Oil and gas make up the majority of U.S. imports from Mexico, which in 2009 accounted for approximately $21 billion or 12 percent of overall imports. U.S. imports of manufactured goods are also significant and Mexico plays an important role in this as a site for the assembly of manufactured goods that are then exported to the U.S. For example, in 2009 the U.S. exported almost $9 billion in motor vehicle parts to Mexico, but then imported over $18 billion in motor vehicles from Mexico. Mexico is the U.S.’s largest agricultural export market. In 2009, it was the destination for 13 percent of U.S. agriculture exports.
The investment relationship is also important. The U.S. is Mexico’s biggest foreign investor and accounts for over 40 percent of foreign investment in the country. In 2009, U.S. investments in Mexico were valued at $97 billion. They were mainly in the manufacturing sector, but also in the financial, chemical and mining sectors. Meanwhile, Mexican investments in the U.S. were worth approximately $11 billion in 2009.
When speaking about the U.S.-Mexico trade relationship, one naturally thinks of NAFTA. While the impact of NAFTA on U.S.-Mexico trade has been positive, its effects have been small. A 2003 study by the Congressional Budget Office estimated that NAFTA’s effects on U.S. exports to imports from Mexico had not exceeded 0.12 and 0.11 percent respectively of U.S. GDP. The impact of NAFTA on the Mexican economy has also been positive but larger because of the relative size of the U.S. economy. NAFTA has also provided an important legal framework for locking in the gains of trade and investment liberalization.
President Calderón’s visit provides an opportunity to ask what’s next for the U.S.-Mexico trade and investment relationship. The Obama administration has taken steps to resolve the NAFTA trucking dispute, and its progress will likely figure in discussions. In terms of a forward looking agenda, the North American Commission on Environmental Cooperation 2010-2015 Strategic Plan includes “Climate Change - A Low Carbon Economy” as a strategic object. However, the projects envisioned under this heading such as improving comparability of emissions data and information sharing, while laudable and worth pursuing, could be expanded. This might include energy markets, including opportunities for developing renewable energy and related issues such as access to the electricity grid.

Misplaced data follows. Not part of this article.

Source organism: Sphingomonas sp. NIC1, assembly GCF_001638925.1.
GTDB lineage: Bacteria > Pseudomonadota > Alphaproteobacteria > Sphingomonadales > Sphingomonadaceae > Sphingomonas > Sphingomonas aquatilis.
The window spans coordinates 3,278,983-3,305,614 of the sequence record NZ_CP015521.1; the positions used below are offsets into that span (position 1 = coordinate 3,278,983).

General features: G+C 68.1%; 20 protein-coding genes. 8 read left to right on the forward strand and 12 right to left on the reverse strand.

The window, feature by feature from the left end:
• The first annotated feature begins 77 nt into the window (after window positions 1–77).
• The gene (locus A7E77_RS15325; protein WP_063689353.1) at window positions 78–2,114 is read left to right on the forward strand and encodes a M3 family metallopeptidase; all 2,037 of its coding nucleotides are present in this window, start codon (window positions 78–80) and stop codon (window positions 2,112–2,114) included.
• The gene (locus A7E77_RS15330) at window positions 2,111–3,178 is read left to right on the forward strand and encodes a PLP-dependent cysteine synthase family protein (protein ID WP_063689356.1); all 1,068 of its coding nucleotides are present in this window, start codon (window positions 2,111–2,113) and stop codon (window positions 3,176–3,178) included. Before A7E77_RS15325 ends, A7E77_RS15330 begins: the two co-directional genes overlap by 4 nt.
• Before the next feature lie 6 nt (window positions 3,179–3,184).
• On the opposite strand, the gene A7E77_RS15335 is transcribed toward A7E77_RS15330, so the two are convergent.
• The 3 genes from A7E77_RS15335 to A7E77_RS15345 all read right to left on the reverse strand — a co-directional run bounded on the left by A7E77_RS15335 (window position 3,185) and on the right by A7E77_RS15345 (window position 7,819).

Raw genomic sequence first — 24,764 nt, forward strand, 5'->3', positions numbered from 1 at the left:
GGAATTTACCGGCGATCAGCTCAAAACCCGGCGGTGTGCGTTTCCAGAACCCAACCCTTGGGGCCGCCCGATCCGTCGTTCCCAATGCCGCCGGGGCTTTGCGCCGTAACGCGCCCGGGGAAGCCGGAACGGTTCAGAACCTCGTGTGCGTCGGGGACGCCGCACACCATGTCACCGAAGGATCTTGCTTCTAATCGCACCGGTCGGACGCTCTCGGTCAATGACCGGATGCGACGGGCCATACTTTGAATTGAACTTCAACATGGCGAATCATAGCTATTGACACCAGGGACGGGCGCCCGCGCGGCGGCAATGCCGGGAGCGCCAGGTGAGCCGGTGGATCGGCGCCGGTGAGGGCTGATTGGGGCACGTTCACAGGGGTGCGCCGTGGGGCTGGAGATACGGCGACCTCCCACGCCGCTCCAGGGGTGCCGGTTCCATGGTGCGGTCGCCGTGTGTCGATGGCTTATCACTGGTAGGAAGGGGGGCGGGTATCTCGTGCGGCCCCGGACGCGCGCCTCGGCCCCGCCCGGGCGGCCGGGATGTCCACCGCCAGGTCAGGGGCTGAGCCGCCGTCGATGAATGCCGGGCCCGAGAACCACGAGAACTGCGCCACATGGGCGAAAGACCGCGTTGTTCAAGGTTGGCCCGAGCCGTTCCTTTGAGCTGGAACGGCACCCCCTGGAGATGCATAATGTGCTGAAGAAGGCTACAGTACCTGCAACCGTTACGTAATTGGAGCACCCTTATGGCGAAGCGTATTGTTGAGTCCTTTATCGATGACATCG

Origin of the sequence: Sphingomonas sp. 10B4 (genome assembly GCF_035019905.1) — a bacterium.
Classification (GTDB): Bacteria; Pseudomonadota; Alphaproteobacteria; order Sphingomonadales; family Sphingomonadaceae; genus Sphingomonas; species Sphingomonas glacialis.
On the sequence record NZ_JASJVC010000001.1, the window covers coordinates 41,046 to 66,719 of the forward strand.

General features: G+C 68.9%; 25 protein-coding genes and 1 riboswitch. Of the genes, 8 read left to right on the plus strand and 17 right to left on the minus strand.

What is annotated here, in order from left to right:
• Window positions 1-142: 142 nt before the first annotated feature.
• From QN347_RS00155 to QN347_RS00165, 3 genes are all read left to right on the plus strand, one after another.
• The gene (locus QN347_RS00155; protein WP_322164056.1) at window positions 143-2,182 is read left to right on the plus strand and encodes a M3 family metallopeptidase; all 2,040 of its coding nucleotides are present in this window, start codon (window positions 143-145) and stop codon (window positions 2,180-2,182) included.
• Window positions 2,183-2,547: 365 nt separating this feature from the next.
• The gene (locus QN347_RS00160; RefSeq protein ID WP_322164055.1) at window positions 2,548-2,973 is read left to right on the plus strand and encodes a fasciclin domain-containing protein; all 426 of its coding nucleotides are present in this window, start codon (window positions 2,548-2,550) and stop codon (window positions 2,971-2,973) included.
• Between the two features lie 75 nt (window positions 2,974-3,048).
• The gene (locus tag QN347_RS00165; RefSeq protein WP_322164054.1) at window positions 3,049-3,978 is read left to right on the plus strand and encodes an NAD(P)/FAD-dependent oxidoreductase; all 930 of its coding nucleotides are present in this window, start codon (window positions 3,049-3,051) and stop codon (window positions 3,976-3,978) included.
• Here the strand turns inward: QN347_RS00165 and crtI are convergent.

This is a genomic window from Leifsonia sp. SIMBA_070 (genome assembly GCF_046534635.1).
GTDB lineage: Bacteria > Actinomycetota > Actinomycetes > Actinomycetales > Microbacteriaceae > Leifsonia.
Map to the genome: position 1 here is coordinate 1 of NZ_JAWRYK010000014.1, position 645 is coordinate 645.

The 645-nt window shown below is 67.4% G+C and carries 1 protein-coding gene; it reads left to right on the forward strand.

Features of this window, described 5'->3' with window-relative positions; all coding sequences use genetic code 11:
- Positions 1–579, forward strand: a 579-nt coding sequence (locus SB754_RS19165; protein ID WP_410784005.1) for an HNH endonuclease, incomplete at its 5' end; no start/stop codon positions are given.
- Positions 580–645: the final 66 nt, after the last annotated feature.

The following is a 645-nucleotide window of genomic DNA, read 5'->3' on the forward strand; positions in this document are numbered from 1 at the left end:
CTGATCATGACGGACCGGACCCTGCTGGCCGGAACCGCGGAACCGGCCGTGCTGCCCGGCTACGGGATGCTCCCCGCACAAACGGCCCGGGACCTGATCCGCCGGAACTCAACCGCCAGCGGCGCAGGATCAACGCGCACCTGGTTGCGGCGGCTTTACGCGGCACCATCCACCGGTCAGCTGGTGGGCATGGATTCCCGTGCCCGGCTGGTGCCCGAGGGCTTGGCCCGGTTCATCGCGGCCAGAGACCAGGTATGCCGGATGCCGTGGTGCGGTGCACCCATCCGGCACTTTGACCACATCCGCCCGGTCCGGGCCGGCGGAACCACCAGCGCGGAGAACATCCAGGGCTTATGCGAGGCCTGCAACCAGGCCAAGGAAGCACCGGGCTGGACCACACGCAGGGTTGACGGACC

More could also be done to improve the competitiveness of U.S. and Mexican business. For instance, trade facilitation that streamlined customs procedures would reduce costs. There is also room for growth in bilateral trade in services. The U.S. and Mexico have recognized the value of mutual recognition agreements (MRAs) for encouraging trade in professional services such as accounting and new MRAs should continue to be negotiated. Addressing other barriers to services trade and investment would also be beneficial by increasing competition, providing access to new technologies, and reducing costs.
Crisis in the U.S.-Mexican Relationship
Diana Villiers Negroponte, Nonresident Senior Fellow, Foreign Policy
A full blown crisis has erupted in the U.S.-Mexican relationship at a time when the U.S. is focused on domestic budget issues and events in the Middle East and North Africa. The summit between President Barack Obama and Mexican President Felipe Calderón this week is intended to focus on the essential needs of two neighbors. For several months, Mexican elites have been grumbling about U.S. interference, the inadequate financial contribution within the Merida Initiative compared to U.S. support for Plan Colombia, and U.S. failure to understand the nature of Mexico’s violent crime.